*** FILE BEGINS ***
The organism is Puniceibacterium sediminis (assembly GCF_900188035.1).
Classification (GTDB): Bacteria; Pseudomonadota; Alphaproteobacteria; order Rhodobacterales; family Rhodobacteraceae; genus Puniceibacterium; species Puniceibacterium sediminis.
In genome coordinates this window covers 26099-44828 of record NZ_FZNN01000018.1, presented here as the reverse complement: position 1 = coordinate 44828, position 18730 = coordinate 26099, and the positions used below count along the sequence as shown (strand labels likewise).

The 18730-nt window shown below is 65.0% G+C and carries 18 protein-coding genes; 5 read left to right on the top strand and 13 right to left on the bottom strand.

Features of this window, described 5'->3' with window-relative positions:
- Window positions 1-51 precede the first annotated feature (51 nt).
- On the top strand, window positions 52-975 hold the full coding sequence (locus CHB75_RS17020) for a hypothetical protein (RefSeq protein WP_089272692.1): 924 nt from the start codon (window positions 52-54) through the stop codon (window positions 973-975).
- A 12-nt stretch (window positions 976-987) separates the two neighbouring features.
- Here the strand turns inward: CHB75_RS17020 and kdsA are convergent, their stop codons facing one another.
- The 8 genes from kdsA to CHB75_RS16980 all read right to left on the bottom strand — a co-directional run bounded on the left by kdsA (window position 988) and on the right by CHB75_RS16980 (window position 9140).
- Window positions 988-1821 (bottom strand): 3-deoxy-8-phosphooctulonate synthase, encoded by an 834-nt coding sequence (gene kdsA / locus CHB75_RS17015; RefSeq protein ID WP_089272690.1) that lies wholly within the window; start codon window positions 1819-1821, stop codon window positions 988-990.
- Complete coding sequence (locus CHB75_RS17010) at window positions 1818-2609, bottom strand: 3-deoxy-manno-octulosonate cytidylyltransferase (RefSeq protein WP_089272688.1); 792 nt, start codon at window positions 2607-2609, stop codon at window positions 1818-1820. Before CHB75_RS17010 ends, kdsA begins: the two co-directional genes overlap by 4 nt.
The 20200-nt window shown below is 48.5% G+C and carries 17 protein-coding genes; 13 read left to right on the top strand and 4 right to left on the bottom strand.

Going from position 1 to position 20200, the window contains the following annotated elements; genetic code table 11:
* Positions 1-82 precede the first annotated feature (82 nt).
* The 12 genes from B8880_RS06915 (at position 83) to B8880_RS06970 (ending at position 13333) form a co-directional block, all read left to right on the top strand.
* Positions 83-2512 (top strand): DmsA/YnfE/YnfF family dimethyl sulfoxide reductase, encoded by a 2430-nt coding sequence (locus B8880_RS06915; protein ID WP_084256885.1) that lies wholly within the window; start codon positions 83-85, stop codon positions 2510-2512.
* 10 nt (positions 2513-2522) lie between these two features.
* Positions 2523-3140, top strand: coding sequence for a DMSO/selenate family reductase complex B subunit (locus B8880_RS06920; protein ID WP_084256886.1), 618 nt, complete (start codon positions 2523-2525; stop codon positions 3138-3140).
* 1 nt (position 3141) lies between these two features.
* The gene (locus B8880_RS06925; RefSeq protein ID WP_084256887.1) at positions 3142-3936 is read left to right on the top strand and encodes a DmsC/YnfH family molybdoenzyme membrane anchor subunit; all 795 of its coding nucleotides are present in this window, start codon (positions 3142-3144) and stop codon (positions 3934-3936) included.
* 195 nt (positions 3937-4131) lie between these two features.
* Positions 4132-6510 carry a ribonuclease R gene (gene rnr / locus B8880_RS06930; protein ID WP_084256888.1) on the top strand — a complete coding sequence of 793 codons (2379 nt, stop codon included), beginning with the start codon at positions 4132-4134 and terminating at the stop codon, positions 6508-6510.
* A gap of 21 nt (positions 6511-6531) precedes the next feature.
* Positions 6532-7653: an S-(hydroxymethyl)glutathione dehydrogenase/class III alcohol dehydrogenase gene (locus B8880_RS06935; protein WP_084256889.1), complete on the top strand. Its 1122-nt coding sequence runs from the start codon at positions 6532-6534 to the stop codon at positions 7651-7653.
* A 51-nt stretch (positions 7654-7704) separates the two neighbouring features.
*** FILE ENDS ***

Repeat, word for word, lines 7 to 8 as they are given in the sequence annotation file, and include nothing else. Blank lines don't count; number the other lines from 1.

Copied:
- On the top strand, window positions 52-975 hold the full coding sequence (locus CHB75_RS17020) for a hypothetical protein (RefSeq protein WP_089272692.1): 924 nt from the start codon (window positions 52-54) through the stop codon (window positions 973-975).
- A 12-nt stretch (window positions 976-987) separates the two neighbouring features.